Wests Tigers’ Elijah Taylor credits gruelling Penrith Panthers pre-season as key for fitness improvement
If Elijah Taylor comes back to bite the Panthers’ finals aspirations with a crucial play at the death on Friday night, Penrith will only have themselves to blame.
Taylor will look around Pepper Stadium and think of sweltering summer days where, in black training kit no less, he slogged it out during pre-season.
All in the hope that when the season was on the line he would come up with a moment others couldn’t.
“It was torture,” Taylor smiled. "We just did time trials … so much running. It’s really showing why Penrith is such a fit team because of all the work we did in the pre-season.
“Physically it was very demanding, [but] I feel good having that done this pre-season.”
But probably not as good as Tigers coach Jason Taylor does about another team pouring a pre-season into his mid-year recruit – and then coming back to potentially haunt their finals aspirations.
As far as end-of-season games go they don’t come much bigger than the Panthers (seventh) and Tigers (10th) clash. Penrith can all but seal a top eight spot with a win. The Tigers can draw level with their western Sydney neighbours with an upset.
Taylor, unceremoniously shown the door by Penrith coach Anthony Griffin during the year, has already beaten his old club once as a Tiger.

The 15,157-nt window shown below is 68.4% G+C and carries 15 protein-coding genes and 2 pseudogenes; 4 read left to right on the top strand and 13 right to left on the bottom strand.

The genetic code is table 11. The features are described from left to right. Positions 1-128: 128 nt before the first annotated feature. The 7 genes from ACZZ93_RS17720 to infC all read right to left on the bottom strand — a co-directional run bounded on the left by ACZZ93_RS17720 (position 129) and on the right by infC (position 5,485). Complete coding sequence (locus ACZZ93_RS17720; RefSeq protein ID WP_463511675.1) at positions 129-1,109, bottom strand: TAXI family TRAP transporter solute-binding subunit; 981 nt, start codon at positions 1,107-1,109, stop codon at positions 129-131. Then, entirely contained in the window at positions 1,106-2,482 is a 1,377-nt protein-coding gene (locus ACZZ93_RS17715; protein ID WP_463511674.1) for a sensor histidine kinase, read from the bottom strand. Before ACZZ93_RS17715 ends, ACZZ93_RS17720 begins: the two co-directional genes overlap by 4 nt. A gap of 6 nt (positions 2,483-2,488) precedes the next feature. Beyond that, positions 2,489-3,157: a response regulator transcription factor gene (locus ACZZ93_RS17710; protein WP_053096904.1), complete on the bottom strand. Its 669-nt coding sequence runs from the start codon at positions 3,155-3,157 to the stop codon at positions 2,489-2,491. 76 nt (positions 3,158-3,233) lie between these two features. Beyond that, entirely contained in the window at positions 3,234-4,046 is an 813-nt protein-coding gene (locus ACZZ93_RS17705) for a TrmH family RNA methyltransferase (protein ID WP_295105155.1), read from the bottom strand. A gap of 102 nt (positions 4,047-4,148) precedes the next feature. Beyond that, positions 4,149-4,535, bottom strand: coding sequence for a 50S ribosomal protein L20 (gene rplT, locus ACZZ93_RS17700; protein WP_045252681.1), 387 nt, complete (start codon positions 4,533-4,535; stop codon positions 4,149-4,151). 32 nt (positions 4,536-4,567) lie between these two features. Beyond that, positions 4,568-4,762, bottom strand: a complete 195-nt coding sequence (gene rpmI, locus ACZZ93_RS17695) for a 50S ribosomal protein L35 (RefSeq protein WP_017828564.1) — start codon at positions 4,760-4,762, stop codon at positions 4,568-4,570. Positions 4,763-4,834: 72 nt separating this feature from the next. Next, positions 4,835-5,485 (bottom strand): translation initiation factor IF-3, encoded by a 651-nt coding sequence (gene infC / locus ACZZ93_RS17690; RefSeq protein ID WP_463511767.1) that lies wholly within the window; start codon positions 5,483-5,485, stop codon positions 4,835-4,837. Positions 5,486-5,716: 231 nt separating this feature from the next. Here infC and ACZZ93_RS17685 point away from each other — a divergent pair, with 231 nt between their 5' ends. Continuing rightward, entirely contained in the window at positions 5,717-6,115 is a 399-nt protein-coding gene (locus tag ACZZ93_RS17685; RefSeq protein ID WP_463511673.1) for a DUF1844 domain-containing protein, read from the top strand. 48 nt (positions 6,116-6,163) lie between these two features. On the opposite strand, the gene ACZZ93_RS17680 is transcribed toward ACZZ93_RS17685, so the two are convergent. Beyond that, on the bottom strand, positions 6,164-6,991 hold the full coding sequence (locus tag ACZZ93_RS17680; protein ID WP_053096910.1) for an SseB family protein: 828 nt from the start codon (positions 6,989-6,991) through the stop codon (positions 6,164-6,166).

Beat them again and the joint venture will fancy breaking their finals drought with games against the Warriors (away) and Raiders (home) to come.
“There’s probably no emotions as I’ve already played them, but it will be different warming up knowing that stadium so well during the pre-season,” Taylor said.
The 26-year-old former New Zealand international remains unsigned beyond this season having agreed to head to Concord on a short-term deal.
The prospect of being at a third club in the space of six months is an unappealing one – particularly given Taylor’s flourishing combination with returning halfback Luke Brooks and five-eighth Mitchell Moses.
“If I can it would be cool [to stay],” he said. "I’ve settled in really well with the boys here – it’s a good crew and a young crew – and there’s a good culture. I’m playing with some exciting players.
"I’m trying my best to stay here and get some stability. We’ve got heaps of young boys coming through and I just have to focus on playing some consistent and good footy.
"Some of the stuff [the halves] do at training … how do they do that? When you get up close and play with them you realise these players are elite players.
"These halves encourage me to get the ball, encourage me to hit them early, encourage me to hit them late. It gives me confidence because they’re always confident. They’ve really helped my game grow and my confidence grow."